Planning on Bainbridge has always involved a mixture of laissez-faire and an abundance of caution. We take pride in our ‘special’ place, and a sense of ownership and entitlement seems to come with the territory when you have lived here for a while. In 2006, there was reason to think that Winslow had plenty of room to grow – to the extent that any growth was desirable. The development that has happened, within small-town limits and with nothing mandatory, has to some extent been wasteful of golden opportunities. Winslow’s development over the last twenty-plus years was not exclusive or exclusionary by design, but it has had the inequitable effect of excluding many commercial enterprises, a large portion of the Island’s workforce, and all sorts of people who aren’t already well-off.
Unfortunately, Winslow’s development since 2006 has imposed limits on what can be done now without significant changes in FAR allowances, use regulations, and provisions for more diverse housing in the units-per-acre zones. Within the Town Center and High School Road districts, almost the only opportunities I can see to provide for the future will depend on large-scale re-development. Needless to say, there’s no magic wand to make that happen. Most such development, I imagine, takes ten years to be realized, so the sooner we begin considering what is both feasible and desirable, the better.
Will the new Subarea Plan focus mostly on the districts where development is governed by FAR allowances and use-related standards, or will it also deal in detail with the patchwork of units-per-acre residential zones that surround the Town Center? The broader agenda could be unmanageable in the time available, but we need to begin thinking about the present-day and future dynamics of the urban center in relation to the less-dense zones that surround the center.
In the residential zones within the Winslow Study Area, a small portion is zoned R-14. A few segments, most of them in the High School Road area, are zoned R-8. These are the only units-per-acre zones where multi-family housing is a permitted use; elsewhere, multi-family design (defined as two or more primary housing units under one roof) is a conditional use.
Most of the Winslow Study Area east of Highway 305 is zoned R-2.9 or R-2. On the west side of the Town Center, segments are zoned R-2.9, R-3.5 or R-4.3.
In these zones, and in the additional areas served by Winslow’s water and sewer systems, what development potential remains? Where will it be possible to introduce the more affordable housing types that are urgently called for now, not only by state-level and regional planning guidance but in our current Comprehensive Plan? Whatever is persuasively proposed in the new Winslow Subarea Plan will, I expect, predetermine what will be consolidated in the 2024 Comprehensive Plan, in the Vision statements and Goals and Policies of the Land Use and Housing elements.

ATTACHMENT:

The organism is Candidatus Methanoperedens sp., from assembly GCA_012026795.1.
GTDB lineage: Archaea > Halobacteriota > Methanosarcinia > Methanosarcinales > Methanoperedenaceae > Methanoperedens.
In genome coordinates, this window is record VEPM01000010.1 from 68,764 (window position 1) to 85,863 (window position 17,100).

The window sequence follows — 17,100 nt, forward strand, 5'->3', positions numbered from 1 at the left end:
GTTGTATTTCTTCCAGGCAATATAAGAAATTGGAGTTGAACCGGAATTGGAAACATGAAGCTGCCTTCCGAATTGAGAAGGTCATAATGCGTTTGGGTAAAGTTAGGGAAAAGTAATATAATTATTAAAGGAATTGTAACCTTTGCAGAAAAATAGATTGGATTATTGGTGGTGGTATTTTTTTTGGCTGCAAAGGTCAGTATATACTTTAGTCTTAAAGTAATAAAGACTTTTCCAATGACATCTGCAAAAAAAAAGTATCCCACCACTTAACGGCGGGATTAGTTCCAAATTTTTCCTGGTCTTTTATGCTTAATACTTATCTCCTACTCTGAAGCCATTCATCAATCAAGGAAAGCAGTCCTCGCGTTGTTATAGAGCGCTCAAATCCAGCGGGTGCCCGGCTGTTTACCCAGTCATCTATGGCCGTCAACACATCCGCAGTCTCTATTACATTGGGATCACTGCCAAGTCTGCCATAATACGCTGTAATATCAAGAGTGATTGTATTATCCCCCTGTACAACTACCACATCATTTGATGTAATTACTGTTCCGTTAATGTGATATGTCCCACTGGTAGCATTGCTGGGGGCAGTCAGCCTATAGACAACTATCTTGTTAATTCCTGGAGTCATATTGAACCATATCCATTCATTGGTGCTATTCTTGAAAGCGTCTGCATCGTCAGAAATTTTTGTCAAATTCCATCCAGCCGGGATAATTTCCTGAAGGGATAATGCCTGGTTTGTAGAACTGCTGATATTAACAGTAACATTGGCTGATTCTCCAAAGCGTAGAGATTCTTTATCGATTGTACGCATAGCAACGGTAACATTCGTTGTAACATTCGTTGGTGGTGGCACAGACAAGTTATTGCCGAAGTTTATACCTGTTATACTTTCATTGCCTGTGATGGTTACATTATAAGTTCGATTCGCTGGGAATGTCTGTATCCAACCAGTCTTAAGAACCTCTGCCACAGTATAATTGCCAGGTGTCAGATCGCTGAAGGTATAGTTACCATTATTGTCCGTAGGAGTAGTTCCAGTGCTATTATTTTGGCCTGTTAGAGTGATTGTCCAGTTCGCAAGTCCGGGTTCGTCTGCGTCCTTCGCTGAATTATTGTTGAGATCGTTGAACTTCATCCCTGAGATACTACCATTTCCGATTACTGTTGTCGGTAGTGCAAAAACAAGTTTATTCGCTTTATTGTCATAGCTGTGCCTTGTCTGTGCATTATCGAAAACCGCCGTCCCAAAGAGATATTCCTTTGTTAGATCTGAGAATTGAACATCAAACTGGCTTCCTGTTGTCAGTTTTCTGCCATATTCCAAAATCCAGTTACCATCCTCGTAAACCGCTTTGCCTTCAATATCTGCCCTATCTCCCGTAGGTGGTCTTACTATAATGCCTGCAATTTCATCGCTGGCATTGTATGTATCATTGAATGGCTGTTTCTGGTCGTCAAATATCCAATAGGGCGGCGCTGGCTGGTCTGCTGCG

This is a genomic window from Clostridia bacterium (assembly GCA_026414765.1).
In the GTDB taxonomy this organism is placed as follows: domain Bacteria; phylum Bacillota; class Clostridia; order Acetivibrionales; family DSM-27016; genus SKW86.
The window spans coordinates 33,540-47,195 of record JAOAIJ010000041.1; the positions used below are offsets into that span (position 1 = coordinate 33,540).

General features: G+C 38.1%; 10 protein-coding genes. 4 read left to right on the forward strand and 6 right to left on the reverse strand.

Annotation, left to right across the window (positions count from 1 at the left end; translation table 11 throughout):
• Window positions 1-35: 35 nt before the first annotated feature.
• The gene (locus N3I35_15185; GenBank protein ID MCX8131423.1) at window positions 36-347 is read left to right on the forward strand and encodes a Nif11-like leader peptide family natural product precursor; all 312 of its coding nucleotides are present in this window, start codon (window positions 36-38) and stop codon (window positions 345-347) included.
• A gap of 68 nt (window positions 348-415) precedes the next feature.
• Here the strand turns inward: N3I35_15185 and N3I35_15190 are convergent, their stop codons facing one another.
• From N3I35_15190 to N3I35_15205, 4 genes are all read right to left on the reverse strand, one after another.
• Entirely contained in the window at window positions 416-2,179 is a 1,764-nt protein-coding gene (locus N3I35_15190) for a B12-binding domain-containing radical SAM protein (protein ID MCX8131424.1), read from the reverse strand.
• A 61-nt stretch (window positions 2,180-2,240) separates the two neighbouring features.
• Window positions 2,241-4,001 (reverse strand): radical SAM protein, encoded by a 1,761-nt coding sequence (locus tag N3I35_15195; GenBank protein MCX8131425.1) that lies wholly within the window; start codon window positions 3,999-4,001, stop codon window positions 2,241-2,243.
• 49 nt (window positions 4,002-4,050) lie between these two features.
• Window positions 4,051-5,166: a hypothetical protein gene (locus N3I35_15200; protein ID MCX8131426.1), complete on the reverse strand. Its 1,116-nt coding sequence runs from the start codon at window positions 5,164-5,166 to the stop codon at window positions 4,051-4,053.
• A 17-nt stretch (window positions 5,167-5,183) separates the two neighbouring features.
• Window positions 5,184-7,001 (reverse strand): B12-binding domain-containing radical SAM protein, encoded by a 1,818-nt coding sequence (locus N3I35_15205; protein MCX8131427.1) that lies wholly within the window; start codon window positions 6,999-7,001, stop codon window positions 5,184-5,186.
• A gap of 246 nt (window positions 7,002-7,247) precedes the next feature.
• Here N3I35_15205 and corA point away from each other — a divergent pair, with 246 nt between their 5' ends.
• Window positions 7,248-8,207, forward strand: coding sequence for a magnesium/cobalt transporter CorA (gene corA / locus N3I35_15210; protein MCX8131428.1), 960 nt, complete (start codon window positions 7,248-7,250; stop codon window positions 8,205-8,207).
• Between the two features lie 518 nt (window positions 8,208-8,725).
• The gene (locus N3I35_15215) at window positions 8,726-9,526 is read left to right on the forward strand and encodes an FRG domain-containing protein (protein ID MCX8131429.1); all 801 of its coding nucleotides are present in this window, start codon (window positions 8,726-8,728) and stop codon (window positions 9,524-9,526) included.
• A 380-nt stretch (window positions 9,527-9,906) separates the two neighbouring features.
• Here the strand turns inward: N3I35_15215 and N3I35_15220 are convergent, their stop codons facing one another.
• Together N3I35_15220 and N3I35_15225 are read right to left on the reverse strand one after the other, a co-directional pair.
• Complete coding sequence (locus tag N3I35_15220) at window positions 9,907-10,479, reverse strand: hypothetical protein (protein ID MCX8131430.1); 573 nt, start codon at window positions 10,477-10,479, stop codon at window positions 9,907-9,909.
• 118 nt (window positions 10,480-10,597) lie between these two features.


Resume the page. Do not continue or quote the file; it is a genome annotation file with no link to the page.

“I have been asked what I want to see in Winslow’s Future”
I have been asked what I want to see in Winslow’s future. Since I’m only one member of the Council, and the community engagement process is still in its exploratory and formative phase, I ought to be careful what I wish for. I’m aware of many more questions than answers. In the immediate future, we have a complex planning process to complete. This will call for understanding what’s valuable and what’s problematic in our present circumstances, and trying to imagine what Winslow could become in the next twenty years.
The planning process needs participants who are eager to work together, to learn from one another and from our consultants and Planning staff. Originally, it was expected that the plan would be completed before the end of this year, and I now think it will need another six months.
Look around Winslow today, and you may see things we don’t need more of in Winslow tomorrow. There are also exemplary projects in the works, with others being discussed, that may show us the way forward. Take a tour of the Buxton Center for Bainbridge Performing Arts, as I did recently: what an inspirational community asset that will be! Think about the possibility of expanding the Waterfront Center, adding some senior housing, and bringing more people down to the water. Let’s discuss what would be the highest and best use of the corner property that will be vacated by the Police Department, and let’s talk about redevelopment of properties along the south side of Winslow Way East.
Who doubts that the Island’s workforce needs more opportunities to live here? It’s already been decided that at least 50% of any population growth should be accommodated in Winslow. We can’t know who will show up, but the kinds of housing that the City plans and provides for will determine, to some extent, who is able to settle here and contribute to our community’s continuing vitality. More housing, as I imagine it, means more commercial activity, a healthier service economy, and new businesses, some of which may be home-based.
There are other things on my mind, but I’ve reached a stopping point. I want to emphasize that this essay presents one person’s perspective, not representative of assumptions and objectives in the Council as a whole. I have tried to provide a backdrop for further inquiry and discussion, involving as many people as possible.”
Jon Quitslund can be reached via the phone number and email on his official council member directory page on the COBI website
Note: A version of this essay and more of Jon Quitslund’s perspectives on planning issues also appear on the City website
Images courtesy of Jon Quitslund, City of Bainbridge Island.